They are often used in a "these are supporting threads, it makes to sense to keep them running when the rest is done"

This isn't necessary, in that you can always do clean shutdown - and sometimes should.

These are also called nonessential thread, and service thread. Note that these names refer to their role within the process, not within the system (so have nothing to do with service / daemon processes).

Timely thread cleanup, and getting Ctrl-C to work

This article/section is a stub — probably a pile of half-sorted notes, is not well-checked so may have incorrect bits. (Feel free to ignore, fix, or tell me)

You may want to deal with Ctrl-C.

Because it's useful to exit cleanly with threads around, but also because when there is a signal pending, various Python implementations will try to get the OS scheduler to switch faster to get it handled soon - which means that scheduling is less efficient until you actually do.

Also, the main thread needs to be scheduled at all, and the OS may not have any reason to do so - say, if it's indefinitely join()ed on a thread, or waiting on a lock. As such, you want your main thread to poll instead of block. If you use thread.join() this means using it with a short-ish timeout value, probably in a loop.

Ctrl-C will arrive in only one thread. You'll probably prefer to react to it in the main thread, purely for ease of management.

If the signal module is available, then the signal will go to the main thread - but you can't count on that on every system. The more robust variant is to try-catch KeyboardInterrupt in all threads, and pass it along by calling thread.interrupt_main() in the other threads' handlers.

If you want to be able to cleanly shut down threads, you'll need some way of letting the main thread tell all others to stop their work soon - quite possibly just a shared variable (in the example below a global).


import threading
import thread
import time
stop_now = False
# Your thread funtion might look something like:                                                                                                                                                               
def threadfunc():
        while not stop_now:
            print "child thread sleeping"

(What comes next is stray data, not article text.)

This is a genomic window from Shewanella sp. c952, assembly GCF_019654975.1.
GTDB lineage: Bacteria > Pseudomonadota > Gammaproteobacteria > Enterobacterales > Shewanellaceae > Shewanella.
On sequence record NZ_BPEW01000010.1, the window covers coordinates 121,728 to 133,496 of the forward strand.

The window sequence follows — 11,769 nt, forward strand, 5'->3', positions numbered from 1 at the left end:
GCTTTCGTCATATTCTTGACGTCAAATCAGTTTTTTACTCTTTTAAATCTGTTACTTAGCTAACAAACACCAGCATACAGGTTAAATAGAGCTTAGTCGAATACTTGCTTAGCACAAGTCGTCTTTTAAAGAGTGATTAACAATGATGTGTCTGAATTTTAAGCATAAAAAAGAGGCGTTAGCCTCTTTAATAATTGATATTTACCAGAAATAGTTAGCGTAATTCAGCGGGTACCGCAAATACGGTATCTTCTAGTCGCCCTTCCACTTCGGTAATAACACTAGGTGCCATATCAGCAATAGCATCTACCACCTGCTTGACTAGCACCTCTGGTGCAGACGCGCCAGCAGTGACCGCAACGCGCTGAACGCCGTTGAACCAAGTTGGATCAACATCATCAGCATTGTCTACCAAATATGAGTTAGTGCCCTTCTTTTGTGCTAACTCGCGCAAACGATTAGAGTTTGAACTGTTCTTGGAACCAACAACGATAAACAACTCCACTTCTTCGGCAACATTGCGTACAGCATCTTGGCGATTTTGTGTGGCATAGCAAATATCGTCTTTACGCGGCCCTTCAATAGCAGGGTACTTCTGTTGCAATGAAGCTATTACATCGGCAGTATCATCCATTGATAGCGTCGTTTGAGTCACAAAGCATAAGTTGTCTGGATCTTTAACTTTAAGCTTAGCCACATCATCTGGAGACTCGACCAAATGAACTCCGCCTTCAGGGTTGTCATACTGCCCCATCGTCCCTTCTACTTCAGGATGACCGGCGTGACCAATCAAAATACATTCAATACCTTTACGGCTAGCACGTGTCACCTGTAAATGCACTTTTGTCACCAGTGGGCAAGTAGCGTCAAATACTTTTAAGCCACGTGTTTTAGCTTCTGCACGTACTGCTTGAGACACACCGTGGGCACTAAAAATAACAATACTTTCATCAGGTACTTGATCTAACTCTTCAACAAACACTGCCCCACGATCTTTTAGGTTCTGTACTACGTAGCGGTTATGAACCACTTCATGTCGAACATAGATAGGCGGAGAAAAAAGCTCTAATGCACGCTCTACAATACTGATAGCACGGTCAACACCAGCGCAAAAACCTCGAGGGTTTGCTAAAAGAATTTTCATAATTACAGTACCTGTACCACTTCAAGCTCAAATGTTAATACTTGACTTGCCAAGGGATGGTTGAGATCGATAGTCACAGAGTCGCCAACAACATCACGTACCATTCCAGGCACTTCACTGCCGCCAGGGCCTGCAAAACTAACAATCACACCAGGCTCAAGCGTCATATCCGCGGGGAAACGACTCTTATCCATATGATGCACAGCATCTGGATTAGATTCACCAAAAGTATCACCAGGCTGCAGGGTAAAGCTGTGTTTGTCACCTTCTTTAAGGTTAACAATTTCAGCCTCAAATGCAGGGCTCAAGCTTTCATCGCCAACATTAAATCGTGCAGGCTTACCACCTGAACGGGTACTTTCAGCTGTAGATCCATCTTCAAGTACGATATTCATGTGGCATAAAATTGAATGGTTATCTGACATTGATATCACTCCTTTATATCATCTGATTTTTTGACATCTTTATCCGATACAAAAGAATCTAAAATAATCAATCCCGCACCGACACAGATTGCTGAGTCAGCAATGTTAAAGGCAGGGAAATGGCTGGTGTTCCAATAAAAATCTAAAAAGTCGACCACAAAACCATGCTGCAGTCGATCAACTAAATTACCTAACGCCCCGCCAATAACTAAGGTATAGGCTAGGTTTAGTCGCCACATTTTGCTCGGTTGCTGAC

except KeyboardInterrupt: # for cases where we see it, send it to the main thread instead                                                                                                                  
        print "\nCtrl-C signal arrived in thread"                                                                                                                                                              
# ...assuming we've started threads we can join on, e.g.
fired_threads = []
f = threading.Thread(target=threadfunc)
fired_threads.append( f )
# then your main loop can e.g. do
while len(fired_threads)>0:
        #wait for each to finish. The main thread will be doing just this.                                                                                                                                     
        for th in fired_threads:
            print "parent thread watching"
            th.join(0.2) #timeout quickly - this main thread still gets scheduled relatively rarely
            if not th.is_alive():
                #print "Thread '%s' is done"  # you may want to name your threads when you make them.                                                                                                  
    except KeyboardInterrupt:
        print "\nCtrl-C signal arrived in main thread, asking threads to stop"                                                                                                                                 
        #some mechanism to get worker threads to stop,                                                                                                                                                         
        # such as a global they listen to within reasonable time                                                                                                                                               
        stop_now = True


This article/section is a stub — probably a pile of half-sorted notes, is not well-checked so may have incorrect bits. (Feel free to ignore, fix, or tell me)

The following are factories that return new locks.


  • once acquire()d once, any thread doing another acquire()s will be block until the lock is released
  • any thread may release it


  • must be release()d by the thread that acquire()d it.
  • a thread may lock it multiple times (without blocking); acts semaphore-like in that multiple aquires should be followed by just as many release()s



On python threading, and the GIL

This article/section is a stub — probably a pile of half-sorted notes, is not well-checked so may have incorrect bits. (Feel free to ignore, fix, or tell me)

(this is largely information from David Beazley's interesting GIL talk; see e.g. [1])